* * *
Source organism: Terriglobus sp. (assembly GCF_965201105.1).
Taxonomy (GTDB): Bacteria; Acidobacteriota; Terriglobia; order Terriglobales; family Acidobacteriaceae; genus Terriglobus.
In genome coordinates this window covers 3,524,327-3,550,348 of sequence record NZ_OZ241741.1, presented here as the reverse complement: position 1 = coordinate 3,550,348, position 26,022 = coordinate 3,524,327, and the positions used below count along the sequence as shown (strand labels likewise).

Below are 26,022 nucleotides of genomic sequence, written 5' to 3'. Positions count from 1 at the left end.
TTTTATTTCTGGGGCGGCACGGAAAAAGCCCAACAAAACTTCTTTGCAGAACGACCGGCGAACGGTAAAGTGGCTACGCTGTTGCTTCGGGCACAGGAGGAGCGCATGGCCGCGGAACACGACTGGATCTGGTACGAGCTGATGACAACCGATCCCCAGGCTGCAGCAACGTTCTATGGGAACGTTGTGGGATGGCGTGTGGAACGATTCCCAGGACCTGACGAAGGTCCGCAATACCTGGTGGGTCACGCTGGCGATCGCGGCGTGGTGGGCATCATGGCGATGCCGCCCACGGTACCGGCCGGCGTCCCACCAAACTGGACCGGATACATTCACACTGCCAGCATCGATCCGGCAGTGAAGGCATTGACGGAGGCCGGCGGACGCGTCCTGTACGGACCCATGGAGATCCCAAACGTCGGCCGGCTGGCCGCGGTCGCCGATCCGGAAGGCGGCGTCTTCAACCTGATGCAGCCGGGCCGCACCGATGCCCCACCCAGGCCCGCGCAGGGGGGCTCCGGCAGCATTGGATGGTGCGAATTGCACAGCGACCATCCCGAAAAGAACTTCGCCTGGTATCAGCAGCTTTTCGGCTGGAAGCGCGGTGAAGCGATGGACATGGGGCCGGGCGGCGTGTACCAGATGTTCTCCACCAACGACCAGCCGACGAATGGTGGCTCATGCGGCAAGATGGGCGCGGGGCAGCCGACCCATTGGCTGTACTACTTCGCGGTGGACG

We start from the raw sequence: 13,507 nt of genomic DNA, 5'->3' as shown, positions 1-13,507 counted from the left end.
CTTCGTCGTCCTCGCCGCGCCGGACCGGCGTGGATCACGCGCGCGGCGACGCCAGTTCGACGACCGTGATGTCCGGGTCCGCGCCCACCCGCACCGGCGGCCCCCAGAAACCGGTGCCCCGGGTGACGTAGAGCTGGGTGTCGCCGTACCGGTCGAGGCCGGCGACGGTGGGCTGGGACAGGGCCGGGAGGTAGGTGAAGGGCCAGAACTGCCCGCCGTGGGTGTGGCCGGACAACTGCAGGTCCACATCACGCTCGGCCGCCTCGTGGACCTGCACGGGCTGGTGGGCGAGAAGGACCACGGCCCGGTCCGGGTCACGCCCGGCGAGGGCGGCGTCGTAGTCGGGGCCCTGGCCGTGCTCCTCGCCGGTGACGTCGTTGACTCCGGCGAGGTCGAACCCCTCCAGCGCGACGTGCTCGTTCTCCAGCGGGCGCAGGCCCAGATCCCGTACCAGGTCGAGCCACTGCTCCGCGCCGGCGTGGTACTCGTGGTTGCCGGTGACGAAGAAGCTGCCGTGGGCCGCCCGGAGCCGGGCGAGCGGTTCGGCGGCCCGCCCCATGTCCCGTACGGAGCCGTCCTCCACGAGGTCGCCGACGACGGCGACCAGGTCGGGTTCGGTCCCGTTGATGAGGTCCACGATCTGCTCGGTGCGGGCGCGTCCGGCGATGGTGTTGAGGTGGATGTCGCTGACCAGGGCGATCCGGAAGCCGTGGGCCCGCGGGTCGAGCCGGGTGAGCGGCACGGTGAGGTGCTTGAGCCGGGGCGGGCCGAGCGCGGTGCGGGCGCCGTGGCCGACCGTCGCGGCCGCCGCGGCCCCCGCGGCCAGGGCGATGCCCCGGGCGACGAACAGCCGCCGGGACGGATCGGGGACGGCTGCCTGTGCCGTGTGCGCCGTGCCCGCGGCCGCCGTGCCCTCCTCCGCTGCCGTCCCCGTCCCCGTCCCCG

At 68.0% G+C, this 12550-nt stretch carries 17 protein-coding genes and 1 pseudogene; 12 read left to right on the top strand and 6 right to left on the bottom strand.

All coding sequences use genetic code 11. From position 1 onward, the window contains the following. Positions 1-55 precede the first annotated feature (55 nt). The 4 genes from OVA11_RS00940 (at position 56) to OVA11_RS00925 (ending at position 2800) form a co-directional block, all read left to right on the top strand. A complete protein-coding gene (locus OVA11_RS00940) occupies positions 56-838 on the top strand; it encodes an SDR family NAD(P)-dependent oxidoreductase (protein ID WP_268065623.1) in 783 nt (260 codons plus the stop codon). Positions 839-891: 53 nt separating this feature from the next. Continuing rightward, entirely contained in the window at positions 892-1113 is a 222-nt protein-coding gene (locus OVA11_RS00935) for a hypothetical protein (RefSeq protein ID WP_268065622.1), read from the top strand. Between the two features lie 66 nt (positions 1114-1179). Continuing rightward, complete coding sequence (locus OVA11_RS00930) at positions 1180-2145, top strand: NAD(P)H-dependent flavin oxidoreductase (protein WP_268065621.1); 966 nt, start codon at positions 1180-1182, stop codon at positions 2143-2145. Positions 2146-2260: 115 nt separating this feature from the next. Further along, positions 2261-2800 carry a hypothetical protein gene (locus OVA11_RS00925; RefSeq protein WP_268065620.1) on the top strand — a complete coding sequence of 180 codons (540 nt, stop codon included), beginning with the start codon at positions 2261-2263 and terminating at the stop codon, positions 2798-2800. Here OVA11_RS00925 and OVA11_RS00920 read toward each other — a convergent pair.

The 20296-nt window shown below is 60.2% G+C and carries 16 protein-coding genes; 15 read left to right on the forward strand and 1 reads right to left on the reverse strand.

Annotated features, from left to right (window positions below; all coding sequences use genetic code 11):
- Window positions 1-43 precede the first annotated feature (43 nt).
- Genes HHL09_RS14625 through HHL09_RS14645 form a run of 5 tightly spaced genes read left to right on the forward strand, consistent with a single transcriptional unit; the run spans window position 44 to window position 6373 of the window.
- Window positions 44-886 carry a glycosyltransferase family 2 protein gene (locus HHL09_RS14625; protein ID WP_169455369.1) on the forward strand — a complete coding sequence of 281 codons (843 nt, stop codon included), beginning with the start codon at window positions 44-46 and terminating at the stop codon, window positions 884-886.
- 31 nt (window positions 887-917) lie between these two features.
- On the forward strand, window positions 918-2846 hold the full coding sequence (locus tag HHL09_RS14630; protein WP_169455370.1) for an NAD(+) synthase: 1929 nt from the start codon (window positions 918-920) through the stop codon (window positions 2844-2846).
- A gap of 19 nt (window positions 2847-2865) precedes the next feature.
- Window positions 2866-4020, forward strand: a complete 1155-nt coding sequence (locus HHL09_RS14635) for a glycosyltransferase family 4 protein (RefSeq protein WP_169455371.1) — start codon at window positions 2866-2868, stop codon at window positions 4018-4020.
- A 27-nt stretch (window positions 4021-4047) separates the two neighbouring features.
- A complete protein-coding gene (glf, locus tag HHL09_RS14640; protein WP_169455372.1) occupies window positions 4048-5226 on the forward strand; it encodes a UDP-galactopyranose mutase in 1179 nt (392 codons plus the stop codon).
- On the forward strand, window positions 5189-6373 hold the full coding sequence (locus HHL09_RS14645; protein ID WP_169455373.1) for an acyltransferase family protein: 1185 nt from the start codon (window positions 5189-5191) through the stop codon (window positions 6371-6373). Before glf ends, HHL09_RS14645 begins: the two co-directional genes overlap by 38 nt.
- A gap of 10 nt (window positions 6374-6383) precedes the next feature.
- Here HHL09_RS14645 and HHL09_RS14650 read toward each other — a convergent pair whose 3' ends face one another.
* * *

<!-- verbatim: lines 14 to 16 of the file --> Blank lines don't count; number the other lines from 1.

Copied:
- Window positions 44-886 carry a glycosyltransferase family 2 protein gene (locus HHL09_RS14625; protein ID WP_169455369.1) on the forward strand — a complete coding sequence of 281 codons (843 nt, stop codon included), beginning with the start codon at window positions 44-46 and terminating at the stop codon, window positions 884-886.
- 31 nt (window positions 887-917) lie between these two features.
- On the forward strand, window positions 918-2846 hold the full coding sequence (locus tag HHL09_RS14630; protein WP_169455370.1) for an NAD(+) synthase: 1929 nt from the start codon (window positions 918-920) through the stop codon (window positions 2844-2846).